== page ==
Beginners Guide to Mutual Funds


Wealthy individuals invest huge amounts in stock market with the help of a financial advisor. The small investors who wish to enter the stock market are hit in the process without the professional advice. Mutual Funds come to the rescue of such investors who have just stepped into the world of stock market and are unaware of the nuances of the trade. Here is a basic guide to help the small investors who have just entered the market to have an overview of this option of investment.

What is a mutual fund?


Mutual fund is basically a financial intermediary that pools the money of its investors to invest in various types of shares, bonds and other securities with a predetermined investment objective. Each investor is the owner of certain number of assets in proportion to their contribution to the entire portfolio. The value of share in the mutual fund is calculated based on the total value of the fund divided by the number of shares held and this is termed as Net Asset Value ( NAV).

Process flow of a mutual fund


Investors pool their funds in a common pool which is in custody of a fund manager. He in turn, invests the funds in different type of securities depending on the nature of the fund. These securities generate returns in the form of capital appreciation, dividends from shares and interest from bonds etc. The returns are passed on to the investor as per his needs.
Mutual Fund Process Flow

Why should people invest in mutual fund?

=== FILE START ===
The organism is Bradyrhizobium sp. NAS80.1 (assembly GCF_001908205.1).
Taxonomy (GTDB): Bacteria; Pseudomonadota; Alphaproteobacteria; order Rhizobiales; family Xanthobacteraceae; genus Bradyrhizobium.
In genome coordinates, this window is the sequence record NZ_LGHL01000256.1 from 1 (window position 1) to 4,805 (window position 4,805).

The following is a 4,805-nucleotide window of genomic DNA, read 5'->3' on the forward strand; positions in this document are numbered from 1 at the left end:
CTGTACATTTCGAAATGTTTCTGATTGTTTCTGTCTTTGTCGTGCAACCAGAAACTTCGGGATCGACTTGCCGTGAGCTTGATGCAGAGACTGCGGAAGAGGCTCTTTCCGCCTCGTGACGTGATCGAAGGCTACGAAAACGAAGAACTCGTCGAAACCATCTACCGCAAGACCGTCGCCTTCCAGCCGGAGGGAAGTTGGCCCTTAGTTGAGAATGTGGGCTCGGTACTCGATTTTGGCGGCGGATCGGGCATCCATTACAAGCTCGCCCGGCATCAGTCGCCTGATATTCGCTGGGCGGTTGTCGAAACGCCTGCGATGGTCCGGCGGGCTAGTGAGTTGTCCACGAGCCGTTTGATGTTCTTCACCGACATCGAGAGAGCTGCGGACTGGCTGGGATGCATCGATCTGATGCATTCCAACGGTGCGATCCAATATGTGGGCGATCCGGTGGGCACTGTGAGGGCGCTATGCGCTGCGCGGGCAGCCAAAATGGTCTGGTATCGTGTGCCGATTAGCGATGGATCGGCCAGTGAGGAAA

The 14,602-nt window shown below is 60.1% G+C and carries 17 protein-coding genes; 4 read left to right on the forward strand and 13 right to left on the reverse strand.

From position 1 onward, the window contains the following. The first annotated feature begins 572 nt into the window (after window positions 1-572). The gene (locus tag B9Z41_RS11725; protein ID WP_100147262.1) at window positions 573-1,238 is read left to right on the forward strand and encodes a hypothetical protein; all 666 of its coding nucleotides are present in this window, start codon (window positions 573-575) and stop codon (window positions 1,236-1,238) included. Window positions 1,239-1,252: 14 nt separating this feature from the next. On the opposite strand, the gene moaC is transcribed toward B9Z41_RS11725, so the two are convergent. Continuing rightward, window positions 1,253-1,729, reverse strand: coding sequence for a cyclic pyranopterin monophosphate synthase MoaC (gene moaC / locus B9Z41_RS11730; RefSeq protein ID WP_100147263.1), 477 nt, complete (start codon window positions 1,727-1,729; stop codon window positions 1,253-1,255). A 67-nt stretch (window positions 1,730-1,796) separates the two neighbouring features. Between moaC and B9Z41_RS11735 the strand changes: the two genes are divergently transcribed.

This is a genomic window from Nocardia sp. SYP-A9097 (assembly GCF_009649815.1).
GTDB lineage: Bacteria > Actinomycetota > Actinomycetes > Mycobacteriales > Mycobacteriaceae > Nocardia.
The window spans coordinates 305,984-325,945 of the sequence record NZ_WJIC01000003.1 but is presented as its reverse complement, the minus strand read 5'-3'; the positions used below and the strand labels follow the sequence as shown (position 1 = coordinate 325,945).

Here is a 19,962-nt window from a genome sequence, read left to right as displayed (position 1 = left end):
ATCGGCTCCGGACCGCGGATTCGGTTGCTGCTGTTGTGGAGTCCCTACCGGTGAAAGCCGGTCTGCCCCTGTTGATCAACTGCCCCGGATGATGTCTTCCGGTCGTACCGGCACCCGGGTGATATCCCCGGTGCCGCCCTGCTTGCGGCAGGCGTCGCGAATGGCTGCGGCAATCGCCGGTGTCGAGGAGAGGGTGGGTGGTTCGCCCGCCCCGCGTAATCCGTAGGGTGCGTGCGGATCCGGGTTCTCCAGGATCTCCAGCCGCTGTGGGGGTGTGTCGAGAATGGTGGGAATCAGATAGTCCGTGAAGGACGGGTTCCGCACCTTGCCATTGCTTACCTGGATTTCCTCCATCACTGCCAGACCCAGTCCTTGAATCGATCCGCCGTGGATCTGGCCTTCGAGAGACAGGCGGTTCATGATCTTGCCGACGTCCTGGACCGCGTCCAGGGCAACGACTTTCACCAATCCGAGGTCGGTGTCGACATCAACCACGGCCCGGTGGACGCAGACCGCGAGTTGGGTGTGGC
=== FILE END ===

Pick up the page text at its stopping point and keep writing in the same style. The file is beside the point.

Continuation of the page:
Mutual Fund is the best investment vehicle ever created for small scale investors. Any individual with surplus money available for investment can invest in mutual funds to gain better than the most common form of investment, fixed deposits. Advantages of investing in a mutual fund are:

Professional management

Professionals invest the money of investors with a lot of analysis and research and the returns are thus, much better than one can invest on their own. A skilled team analyses the financials of every company and the future prospects of each company before investing in the shares of that company. A small investors thus gains from investment through research which would otherwise not be possible for him.

Diversified investment

Investment in mutual funds has investment in diversified assets and industries which reduces risk of loss from one particular security. A wide cross section of industries and sectors are tapped by the fund house to invest the money of the investors. Investors gain by investing small amounts in such variety of industries which would be very difficult if investment were to be done individually.

Cost effectiveness